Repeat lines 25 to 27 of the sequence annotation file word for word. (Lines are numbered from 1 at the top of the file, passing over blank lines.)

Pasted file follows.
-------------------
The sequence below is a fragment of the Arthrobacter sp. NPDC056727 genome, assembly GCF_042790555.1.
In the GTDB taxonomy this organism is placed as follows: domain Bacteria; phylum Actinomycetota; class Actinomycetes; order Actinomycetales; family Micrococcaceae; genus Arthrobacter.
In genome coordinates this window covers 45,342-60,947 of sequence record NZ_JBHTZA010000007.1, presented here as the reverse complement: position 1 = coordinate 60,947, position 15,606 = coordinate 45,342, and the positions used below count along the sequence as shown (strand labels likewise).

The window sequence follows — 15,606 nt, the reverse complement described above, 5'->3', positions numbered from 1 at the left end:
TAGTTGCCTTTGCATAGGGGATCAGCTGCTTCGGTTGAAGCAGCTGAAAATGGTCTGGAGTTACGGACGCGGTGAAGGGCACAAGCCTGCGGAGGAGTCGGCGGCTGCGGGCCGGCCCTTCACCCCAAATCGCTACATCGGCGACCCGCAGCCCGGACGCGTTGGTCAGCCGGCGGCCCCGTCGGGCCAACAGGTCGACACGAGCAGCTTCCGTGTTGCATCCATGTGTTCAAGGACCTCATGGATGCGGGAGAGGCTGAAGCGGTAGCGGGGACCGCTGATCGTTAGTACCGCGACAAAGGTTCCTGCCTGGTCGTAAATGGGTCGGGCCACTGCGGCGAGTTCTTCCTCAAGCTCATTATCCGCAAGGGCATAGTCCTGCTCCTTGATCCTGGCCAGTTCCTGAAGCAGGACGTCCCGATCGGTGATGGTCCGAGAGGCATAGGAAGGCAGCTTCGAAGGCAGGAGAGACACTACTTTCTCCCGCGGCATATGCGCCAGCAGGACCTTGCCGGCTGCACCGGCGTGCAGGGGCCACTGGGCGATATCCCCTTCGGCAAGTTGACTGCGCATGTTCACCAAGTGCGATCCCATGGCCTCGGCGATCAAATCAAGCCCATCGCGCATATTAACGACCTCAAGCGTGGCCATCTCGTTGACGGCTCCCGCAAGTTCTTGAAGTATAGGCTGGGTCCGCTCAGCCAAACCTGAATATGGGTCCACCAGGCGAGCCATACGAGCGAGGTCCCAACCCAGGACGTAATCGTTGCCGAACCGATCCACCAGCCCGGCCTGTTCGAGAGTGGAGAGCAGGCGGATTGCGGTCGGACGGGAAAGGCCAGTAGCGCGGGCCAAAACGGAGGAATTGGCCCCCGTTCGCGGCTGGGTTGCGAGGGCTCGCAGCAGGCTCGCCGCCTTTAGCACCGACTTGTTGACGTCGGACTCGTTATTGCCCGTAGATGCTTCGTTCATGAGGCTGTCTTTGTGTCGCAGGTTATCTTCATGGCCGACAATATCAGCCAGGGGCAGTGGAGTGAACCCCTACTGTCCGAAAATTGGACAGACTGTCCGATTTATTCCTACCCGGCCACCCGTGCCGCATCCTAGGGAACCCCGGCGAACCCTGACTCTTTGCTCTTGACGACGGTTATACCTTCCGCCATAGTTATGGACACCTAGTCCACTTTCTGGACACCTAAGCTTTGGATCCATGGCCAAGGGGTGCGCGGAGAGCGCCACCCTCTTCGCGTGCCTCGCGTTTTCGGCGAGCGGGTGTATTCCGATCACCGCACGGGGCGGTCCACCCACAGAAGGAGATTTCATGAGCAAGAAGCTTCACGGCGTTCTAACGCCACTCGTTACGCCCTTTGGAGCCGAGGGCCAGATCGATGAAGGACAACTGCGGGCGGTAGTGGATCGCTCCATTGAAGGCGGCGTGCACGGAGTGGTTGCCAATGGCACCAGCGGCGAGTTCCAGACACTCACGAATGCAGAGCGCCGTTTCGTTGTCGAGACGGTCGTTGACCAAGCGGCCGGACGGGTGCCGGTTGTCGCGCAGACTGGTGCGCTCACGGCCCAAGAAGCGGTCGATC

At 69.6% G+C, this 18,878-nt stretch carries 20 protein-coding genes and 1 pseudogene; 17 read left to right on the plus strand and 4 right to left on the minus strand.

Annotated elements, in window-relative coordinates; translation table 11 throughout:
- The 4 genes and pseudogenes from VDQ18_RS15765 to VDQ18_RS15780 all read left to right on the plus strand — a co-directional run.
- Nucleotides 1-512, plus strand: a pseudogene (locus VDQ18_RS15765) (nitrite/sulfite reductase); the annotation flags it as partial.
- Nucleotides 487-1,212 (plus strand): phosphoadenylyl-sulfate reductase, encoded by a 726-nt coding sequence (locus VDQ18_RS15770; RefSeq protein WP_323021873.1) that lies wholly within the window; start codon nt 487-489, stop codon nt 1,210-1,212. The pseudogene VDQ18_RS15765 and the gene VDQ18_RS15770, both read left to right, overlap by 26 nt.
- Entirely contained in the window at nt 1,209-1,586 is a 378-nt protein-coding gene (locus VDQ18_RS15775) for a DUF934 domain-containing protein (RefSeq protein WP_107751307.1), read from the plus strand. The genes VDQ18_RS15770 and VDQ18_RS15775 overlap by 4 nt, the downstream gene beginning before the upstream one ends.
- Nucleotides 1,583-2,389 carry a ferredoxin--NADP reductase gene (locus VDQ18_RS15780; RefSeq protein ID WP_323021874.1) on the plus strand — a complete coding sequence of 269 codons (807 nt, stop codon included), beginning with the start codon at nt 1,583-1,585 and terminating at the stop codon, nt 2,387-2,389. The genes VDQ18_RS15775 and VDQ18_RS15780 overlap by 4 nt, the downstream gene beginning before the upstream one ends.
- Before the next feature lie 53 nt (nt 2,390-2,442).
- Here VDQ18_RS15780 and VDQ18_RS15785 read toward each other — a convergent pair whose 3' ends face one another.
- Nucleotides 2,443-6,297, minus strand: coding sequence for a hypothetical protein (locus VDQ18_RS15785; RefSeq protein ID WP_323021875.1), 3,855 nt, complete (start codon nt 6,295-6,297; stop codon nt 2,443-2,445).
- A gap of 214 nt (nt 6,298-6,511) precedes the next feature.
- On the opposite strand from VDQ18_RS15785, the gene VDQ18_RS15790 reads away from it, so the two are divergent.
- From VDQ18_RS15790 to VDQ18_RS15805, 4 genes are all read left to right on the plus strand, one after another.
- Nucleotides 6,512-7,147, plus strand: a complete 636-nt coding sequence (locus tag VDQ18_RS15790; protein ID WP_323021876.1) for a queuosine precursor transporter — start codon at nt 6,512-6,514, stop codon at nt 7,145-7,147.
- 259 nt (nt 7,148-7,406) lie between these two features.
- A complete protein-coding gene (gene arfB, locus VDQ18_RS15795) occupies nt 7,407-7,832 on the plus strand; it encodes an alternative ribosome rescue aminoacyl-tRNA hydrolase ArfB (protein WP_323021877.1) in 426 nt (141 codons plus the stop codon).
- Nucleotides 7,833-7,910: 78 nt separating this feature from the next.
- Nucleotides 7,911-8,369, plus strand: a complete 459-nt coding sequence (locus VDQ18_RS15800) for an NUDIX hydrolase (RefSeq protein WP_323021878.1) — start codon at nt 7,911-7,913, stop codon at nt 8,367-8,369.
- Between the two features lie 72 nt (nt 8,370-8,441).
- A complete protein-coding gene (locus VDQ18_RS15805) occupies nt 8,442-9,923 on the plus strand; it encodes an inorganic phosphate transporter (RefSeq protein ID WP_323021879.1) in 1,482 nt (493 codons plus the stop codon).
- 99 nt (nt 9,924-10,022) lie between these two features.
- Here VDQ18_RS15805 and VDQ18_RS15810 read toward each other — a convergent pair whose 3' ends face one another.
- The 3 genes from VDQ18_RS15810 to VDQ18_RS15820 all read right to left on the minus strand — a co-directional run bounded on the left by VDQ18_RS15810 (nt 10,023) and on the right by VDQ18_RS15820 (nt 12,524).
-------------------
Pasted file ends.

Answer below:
- A complete protein-coding gene (locus VDQ18_RS15805) occupies nt 8,442-9,923 on the plus strand; it encodes an inorganic phosphate transporter (RefSeq protein ID WP_323021879.1) in 1,482 nt (493 codons plus the stop codon).
- 99 nt (nt 9,924-10,022) lie between these two features.
- Here VDQ18_RS15805 and VDQ18_RS15810 read toward each other — a convergent pair whose 3' ends face one another.